PPP Loans: SBA Extends Safe Harbor, Partnership and Seasonal Business Access, 100% Forgivable Money Still Available
Business Finance | 5 Min Read
Over the past several weeks, the SBA's and Treasury's uneven administration and rules guidance of the PPP, created a large amount of uncertainty for many businesses who already applied for and obtained their loan proceeds. A series of rule changes, guidance and press releases by the SBA and Treasury have many businesses giving back their PPP Loan proceeds out of fear they no longer qualify and may be subject to criminal prosecution. Many other businesses are reluctant to even apply for PPP loans due to the perceived risks.
Borrowers report requirements are challenging to either comply with or to meet in order to qualify for maximum loan forgiveness. Nearly half they say using the loan within the eight-week window is somewhat or very difficult, and the same percentage finds it very or somewhat difficult to get employee headcount back to pre-crisis levels. New guidance issued May 13, meant to relieve PPP loan recipients confusion and anxiety, is being met with broad relief from PPP participants and potential applicants who may be sitting on the fence, and is available from the SBA at PAYCHECK PROTECTION PROGRAM LOANS Frequently Asked Questions (FAQs) and from the US Treasury website at PAYCHECK PROTECTION PROGRAM LOANS.
There are a 47 questions and answers providing updates and clarifications from the SBA. The top changes with the greatest potential impact are:
Business owners have questions about how to spend the funds and what they can spend the loan on as many of the terms and conditions are broad and unclear when applied to specific business operations. "Nearly three-fourths of small business borrowers find the terms and conditions of the PPP loan difficult to understand with 22% finding them very difficult,” the SBA report said. While many PPP participants are relieved about the guidance, there is still significant apprehension that additional changes may occur resulting in unexpected non-compliance by businesses who are attempting to act in good faith. As a result, many advisors, including Critical Mission Consulting, Inc., a Denver business consulting firm, are counseling a conservative wait and see approach, when possible.
What To Do
Critical Mission Consulting, Inc. President, T.J. Agresti, sad about their business clients, "there is nothing that requires businesses to spend their PPP proceeds immediately. We are telling businesses, especially those planning to request loan forgiveness, to hold off on spending their loan proceeds and to wait as long as possible within the 8 week loan forgiveness period."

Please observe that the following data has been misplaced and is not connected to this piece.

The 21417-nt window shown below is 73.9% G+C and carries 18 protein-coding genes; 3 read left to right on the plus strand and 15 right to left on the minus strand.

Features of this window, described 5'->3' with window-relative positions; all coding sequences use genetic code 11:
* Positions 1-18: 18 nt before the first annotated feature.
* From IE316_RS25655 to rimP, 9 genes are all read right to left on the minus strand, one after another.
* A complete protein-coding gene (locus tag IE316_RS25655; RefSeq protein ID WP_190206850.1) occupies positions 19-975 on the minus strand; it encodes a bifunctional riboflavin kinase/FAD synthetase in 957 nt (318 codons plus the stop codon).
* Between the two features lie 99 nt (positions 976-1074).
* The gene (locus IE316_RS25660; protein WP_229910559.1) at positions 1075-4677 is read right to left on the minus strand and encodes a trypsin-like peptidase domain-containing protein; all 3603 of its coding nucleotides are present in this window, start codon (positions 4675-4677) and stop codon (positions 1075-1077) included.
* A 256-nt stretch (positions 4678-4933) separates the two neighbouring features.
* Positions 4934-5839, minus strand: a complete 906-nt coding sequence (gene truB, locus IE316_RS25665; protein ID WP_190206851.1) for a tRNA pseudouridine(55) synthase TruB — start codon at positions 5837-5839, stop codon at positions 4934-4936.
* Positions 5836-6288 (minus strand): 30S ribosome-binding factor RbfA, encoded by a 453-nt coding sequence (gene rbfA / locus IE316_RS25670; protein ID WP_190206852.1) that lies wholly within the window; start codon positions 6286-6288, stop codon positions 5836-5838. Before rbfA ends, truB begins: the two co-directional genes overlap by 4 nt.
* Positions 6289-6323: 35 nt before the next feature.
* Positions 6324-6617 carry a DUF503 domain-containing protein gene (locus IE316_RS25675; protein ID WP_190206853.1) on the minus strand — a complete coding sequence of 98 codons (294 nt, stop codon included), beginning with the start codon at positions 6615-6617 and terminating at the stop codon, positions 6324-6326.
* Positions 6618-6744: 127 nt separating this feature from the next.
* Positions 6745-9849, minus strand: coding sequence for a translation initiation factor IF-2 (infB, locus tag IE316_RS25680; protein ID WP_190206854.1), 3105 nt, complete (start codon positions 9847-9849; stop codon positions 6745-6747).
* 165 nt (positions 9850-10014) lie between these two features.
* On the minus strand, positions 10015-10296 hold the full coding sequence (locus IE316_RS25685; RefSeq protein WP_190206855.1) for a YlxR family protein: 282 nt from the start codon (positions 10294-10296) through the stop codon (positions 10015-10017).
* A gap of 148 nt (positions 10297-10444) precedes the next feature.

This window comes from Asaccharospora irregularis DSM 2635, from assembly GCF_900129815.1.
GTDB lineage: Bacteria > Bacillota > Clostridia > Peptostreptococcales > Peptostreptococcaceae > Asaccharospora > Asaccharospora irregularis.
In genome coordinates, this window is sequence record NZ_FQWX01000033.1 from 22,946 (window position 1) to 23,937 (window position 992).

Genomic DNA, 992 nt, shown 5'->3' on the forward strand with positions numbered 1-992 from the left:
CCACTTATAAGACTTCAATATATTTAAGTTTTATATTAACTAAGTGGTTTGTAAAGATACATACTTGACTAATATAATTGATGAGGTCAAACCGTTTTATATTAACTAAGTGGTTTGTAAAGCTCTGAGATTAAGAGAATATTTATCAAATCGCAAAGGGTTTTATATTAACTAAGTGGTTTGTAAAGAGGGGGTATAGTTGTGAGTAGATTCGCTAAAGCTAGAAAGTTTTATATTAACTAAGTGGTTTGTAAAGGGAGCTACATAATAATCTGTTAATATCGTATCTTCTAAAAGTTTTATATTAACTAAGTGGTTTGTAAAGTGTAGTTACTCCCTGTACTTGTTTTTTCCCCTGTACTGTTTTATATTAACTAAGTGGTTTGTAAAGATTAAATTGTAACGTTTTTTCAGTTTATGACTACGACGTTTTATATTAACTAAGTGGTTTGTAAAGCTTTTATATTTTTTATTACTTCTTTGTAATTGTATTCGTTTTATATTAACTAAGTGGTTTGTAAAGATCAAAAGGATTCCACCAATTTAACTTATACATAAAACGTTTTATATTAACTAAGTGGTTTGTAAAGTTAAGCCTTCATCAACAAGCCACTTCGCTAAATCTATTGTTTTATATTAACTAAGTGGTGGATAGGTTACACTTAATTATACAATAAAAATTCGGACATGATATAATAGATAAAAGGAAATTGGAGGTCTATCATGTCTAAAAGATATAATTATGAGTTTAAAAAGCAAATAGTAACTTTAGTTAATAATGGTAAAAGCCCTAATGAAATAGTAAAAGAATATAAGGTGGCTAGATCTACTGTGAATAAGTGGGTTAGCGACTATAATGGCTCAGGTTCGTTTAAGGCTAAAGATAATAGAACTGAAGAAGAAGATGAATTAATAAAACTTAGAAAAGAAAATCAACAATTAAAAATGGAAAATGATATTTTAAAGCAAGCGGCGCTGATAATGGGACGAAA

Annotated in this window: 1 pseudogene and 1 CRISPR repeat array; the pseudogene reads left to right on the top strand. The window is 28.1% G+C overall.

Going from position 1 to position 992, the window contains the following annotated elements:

Main Street advocates are eager to see lawmakers move ahead with proposed changes when the House votes on the Paycheck Protection Flexibility Act, which makes tweaks to the PPP, including extending the covered-period window of eight weeks and the split on what the funds can be used on. The proposed changes have bipartisan support and could encourage more business owners to apply for aid. “No doubt, these key changes will make the program work more effectively for small businesses and their employees.
These changes also align with conditions on the ground,” said Karen Kerrigan, president and CEO of the Small Business & Entrepreneurship Council. “PPP needs to be structured more flexibly at this point given the very different stay-at-home and shutdown orders in the states, and the very different plans and phases for re-openings, which will drive demand,” she said. “A one-size-fits-all PPP program does not work — things have changed tremendously since the design of the program in early to mid-March.”
However, some business have no choice but to spend their PPP loan proceeds to keep their business afloat. "We are advising our clients to spend 75% on payroll qualifying expenses but if its between losing your business or having to repay the PPP loan, then do what needs to be done and save your business," said Mr. Agresti. These business have no choice but to ride out the uncertainty surrounding guidance of the PPP and hope they are compliant with the final rules.
There is momentum to make the program more flexible and the addition of the safe harbor should cover the vast majority of borrowers. Businesses who accepted under $2 million covers over 98% of Phase One loans and over 99% of Phase Two loans according to the SBA. The risks associated with taking a PPP loan may now be acceptable for many more businesses who were in a holding pattern waiting to spend their loan proceeds or apply for a new loan.
Money Still Available
There is still an opportunity to apply for and receive forgivable loans from PPP. The program has $126.5 billion in funding left, according to the Small Business Administration. A careful review, with advisors, of the application requirements, and the rules on how to obtain forgiveness, if that is the goal, are a must. Forgiveness is available if you use 75% of the loan for payroll but even if you don't want forgiveness, the loan is still inexpensive capital with a 2 year term and an interest rate of 1%.
For more news and reporting on the coronavirus and how businesses can handle challenges related to the Paycheck Protection Program and the pandemic, visit T.J.'s blog page or go to the Critical Mission Consulting website Coronavirus resources page.